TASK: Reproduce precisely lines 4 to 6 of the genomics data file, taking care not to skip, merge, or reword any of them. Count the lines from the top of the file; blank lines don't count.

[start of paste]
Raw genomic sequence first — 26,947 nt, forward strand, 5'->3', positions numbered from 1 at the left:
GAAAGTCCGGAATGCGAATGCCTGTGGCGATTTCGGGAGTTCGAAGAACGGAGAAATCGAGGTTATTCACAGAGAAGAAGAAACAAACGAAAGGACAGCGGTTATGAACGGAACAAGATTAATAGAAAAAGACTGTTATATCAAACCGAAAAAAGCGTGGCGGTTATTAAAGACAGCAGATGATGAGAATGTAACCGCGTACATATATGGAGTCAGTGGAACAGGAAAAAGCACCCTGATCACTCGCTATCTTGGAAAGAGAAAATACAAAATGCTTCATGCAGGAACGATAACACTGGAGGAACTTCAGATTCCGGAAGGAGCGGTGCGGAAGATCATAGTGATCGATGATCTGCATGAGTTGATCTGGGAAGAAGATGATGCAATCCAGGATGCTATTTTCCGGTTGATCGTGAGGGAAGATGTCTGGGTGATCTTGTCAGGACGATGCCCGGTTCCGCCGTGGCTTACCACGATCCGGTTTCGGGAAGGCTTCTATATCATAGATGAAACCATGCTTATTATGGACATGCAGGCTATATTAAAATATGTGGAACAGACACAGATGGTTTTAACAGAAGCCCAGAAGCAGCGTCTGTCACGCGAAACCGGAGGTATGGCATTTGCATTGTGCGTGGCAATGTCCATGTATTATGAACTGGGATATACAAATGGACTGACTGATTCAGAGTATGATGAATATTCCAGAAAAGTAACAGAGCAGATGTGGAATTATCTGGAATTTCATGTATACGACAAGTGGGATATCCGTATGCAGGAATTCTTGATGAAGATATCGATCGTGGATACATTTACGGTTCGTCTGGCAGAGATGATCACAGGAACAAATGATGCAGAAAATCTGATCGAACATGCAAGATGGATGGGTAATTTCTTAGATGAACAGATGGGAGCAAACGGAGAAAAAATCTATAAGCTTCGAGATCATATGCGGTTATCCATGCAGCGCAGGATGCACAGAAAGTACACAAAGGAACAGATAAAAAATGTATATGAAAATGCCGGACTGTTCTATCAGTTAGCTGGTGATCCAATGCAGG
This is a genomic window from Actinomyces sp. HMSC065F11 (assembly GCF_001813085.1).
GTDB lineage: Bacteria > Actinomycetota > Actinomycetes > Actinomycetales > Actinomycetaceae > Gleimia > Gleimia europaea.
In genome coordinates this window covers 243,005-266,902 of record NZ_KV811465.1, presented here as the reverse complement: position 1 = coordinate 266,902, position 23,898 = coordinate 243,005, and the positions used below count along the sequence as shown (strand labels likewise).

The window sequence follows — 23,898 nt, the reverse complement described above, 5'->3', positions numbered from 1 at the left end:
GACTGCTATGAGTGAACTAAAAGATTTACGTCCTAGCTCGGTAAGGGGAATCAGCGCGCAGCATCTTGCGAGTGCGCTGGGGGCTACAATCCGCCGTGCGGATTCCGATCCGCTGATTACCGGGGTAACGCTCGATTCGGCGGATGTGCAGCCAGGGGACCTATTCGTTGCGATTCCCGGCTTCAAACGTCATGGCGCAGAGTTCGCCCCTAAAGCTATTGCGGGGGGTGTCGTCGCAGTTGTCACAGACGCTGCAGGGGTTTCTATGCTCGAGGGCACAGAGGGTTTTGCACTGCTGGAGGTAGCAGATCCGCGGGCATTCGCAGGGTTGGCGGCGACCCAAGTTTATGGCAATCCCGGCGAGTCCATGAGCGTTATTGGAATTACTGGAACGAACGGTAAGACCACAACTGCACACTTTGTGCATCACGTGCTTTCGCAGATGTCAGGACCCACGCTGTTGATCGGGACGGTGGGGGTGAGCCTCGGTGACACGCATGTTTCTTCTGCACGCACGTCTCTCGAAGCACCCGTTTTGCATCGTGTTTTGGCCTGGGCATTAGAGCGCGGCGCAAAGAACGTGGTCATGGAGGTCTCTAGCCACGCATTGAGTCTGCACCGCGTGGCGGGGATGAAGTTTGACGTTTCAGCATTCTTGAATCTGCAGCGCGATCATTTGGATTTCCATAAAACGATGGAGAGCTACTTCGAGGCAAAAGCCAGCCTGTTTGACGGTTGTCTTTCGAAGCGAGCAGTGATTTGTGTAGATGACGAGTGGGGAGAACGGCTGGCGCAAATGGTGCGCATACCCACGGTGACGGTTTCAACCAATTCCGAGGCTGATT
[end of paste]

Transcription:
GTDB lineage: Bacteria > Actinomycetota > Actinomycetes > Actinomycetales > Actinomycetaceae > Gleimia > Gleimia europaea.
In genome coordinates this window covers 243,005-266,902 of record NZ_KV811465.1, presented here as the reverse complement: position 1 = coordinate 266,902, position 23,898 = coordinate 243,005, and the positions used below count along the sequence as shown (strand labels likewise).

The window sequence follows — 23,898 nt, the reverse complement described above, 5'->3', positions numbered from 1 at the left end: